From: Zhang, Yangkun (Yangkun.Zhang@FMR.COM)
Date: Thu Nov 30 2000 - 14:42:50 PST
> If you hate them BECAUSE of thier race, that makes you a racist.
> If you hate them becuase of who they are as people, that makes you a
Tom, while I agree with you, our court would disagree with you when it comes
to jobs and employment. Since 1971, with the Supreme Court ruling in Griggs
v. Duke Power, even a the most high-minded employer could still be charged
with discrimination if his practices turned out to have a disparate impact
on women and minorities. It doesn't matter what the intent is, or whether
you even hate the person/group at all!
This does seem to be a common test of racism/sexism in the [liberal] legal
community and academia (at least if you buy the arguments of McKinnon et
all). So it can be argued that the WTO protestors are at the minimum being
discriminatory, at worst racist, as the effects of the anti-trade policies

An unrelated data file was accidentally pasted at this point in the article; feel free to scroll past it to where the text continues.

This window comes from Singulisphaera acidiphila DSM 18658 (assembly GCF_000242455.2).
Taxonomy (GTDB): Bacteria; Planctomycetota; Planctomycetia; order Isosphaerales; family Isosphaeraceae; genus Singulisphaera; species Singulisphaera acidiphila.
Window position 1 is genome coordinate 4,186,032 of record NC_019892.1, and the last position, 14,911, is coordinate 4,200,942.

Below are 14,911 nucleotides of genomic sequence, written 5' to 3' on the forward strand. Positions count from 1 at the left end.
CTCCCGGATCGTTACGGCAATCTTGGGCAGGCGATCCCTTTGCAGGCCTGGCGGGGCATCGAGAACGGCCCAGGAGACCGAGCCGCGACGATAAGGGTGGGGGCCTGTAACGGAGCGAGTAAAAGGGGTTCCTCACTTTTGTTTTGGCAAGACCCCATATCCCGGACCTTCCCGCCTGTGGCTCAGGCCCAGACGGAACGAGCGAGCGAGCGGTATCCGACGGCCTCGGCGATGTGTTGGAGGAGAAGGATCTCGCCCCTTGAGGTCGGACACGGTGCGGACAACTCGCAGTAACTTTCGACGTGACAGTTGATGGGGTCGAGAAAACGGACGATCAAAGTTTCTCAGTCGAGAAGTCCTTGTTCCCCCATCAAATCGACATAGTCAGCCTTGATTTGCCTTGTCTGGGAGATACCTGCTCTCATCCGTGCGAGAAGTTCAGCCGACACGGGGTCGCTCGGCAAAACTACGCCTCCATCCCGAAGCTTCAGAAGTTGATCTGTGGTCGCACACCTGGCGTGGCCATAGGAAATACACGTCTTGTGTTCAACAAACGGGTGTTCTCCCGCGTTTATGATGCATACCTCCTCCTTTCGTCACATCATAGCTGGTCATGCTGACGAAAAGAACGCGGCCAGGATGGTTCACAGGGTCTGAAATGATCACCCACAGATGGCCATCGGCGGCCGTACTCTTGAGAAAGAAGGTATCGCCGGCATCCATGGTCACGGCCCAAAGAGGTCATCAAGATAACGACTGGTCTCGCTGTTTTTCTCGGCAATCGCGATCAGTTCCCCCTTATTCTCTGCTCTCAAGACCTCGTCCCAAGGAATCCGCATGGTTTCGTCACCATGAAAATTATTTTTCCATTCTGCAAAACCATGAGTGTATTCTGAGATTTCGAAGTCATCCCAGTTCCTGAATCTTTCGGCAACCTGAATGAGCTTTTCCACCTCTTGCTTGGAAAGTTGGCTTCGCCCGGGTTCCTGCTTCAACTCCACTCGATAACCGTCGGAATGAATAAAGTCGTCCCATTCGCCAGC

advocated does have an unnecessary discriminatory effect (loss of jobs) on a
class (i.e., third-world workers) caused by practice or policies that
appears to be nondiscriminatory. I do realize that the said class has to be
a protected class (who gets to define what a "protected class" is, is fuzzy
to me--but then again, I'm a Libertarian), but these same workers, if in the
US, would be considered a protected class as they're racial minorities.
Of course, the law applies to the US, and not abroad. However, if we are to
have a standard for discrimination and racism for this country, shouldn't we
apply the same standard in international dealings? Or does such legal and
academic standards of disparate impact and treatment not apply since
liberals can't be racist?
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